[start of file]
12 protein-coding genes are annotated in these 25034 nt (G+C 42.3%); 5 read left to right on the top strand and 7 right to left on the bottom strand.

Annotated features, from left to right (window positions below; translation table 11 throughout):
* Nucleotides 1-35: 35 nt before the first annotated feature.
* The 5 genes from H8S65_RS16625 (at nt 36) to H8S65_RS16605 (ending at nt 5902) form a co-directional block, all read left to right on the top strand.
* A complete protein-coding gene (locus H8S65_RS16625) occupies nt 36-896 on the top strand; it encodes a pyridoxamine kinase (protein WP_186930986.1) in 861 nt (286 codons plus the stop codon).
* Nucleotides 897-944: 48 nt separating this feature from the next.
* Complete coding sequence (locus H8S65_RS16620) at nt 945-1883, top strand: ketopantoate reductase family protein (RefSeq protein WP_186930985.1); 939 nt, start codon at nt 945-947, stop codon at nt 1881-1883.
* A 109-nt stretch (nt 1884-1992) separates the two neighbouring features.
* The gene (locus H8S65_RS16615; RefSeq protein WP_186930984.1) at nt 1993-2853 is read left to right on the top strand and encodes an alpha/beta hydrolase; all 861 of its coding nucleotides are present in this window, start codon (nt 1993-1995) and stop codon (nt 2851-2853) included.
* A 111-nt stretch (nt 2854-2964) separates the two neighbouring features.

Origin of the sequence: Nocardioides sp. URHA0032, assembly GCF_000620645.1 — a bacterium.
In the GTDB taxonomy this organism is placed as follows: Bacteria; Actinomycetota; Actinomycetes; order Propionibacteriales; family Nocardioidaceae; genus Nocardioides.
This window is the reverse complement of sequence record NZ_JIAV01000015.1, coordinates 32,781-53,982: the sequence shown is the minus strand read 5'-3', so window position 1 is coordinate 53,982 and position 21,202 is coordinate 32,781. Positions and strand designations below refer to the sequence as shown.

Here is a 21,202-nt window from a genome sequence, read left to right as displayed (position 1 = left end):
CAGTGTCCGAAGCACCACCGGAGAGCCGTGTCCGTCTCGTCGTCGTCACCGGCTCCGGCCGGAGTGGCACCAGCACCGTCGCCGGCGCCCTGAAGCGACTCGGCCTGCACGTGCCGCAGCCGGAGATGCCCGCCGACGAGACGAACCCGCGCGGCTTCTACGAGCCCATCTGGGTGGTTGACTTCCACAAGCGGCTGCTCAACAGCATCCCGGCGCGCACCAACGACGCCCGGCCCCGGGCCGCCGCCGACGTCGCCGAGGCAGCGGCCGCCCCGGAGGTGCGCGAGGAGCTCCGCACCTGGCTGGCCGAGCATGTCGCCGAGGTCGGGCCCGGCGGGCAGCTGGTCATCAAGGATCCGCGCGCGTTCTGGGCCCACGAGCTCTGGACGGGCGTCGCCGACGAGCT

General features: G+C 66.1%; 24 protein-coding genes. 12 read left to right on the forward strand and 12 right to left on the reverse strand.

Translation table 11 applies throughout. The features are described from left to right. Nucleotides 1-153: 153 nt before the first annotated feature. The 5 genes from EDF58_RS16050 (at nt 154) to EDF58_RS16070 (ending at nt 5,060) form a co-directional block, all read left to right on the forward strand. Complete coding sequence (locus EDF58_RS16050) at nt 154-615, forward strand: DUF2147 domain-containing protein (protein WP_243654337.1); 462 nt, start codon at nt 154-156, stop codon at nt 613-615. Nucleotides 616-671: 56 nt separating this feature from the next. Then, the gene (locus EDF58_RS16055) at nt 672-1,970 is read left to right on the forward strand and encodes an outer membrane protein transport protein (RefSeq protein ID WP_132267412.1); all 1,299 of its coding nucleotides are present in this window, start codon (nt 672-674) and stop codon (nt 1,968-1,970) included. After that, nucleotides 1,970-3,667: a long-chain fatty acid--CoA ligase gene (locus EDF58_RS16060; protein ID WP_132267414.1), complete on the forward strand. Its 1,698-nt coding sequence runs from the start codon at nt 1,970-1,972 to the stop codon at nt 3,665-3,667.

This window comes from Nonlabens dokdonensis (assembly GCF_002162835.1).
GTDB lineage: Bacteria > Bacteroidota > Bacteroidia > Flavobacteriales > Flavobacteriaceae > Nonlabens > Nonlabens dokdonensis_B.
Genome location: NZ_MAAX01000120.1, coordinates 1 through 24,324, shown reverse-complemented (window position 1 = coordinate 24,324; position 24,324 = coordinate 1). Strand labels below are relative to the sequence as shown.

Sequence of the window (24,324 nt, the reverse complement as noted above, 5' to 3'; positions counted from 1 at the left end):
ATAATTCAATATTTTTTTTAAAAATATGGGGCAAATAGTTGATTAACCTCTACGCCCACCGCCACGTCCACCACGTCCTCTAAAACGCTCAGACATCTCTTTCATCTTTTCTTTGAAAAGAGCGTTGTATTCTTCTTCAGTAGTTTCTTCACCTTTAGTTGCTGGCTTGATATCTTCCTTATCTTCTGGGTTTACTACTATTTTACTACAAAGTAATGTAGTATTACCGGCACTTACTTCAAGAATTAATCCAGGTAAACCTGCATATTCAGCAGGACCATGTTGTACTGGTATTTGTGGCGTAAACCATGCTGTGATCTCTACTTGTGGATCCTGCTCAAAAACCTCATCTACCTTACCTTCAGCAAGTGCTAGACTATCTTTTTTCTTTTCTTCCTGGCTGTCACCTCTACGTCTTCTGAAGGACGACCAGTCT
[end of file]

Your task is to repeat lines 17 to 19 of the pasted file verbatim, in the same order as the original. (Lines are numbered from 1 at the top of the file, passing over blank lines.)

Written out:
Translation table 11 applies throughout. The features are described from left to right. Nucleotides 1-153: 153 nt before the first annotated feature. The 5 genes from EDF58_RS16050 (at nt 154) to EDF58_RS16070 (ending at nt 5,060) form a co-directional block, all read left to right on the forward strand. Complete coding sequence (locus EDF58_RS16050) at nt 154-615, forward strand: DUF2147 domain-containing protein (protein WP_243654337.1); 462 nt, start codon at nt 154-156, stop codon at nt 613-615. Nucleotides 616-671: 56 nt separating this feature from the next. Then, the gene (locus EDF58_RS16055) at nt 672-1,970 is read left to right on the forward strand and encodes an outer membrane protein transport protein (RefSeq protein ID WP_132267412.1); all 1,299 of its coding nucleotides are present in this window, start codon (nt 672-674) and stop codon (nt 1,968-1,970) included. After that, nucleotides 1,970-3,667: a long-chain fatty acid--CoA ligase gene (locus EDF58_RS16060; protein ID WP_132267414.1), complete on the forward strand. Its 1,698-nt coding sequence runs from the start codon at nt 1,970-1,972 to the stop codon at nt 3,665-3,667.

This window comes from Nonlabens dokdonensis (assembly GCF_002162835.1).
GTDB lineage: Bacteria > Bacteroidota > Bacteroidia > Flavobacteriales > Flavobacteriaceae > Nonlabens > Nonlabens dokdonensis_B.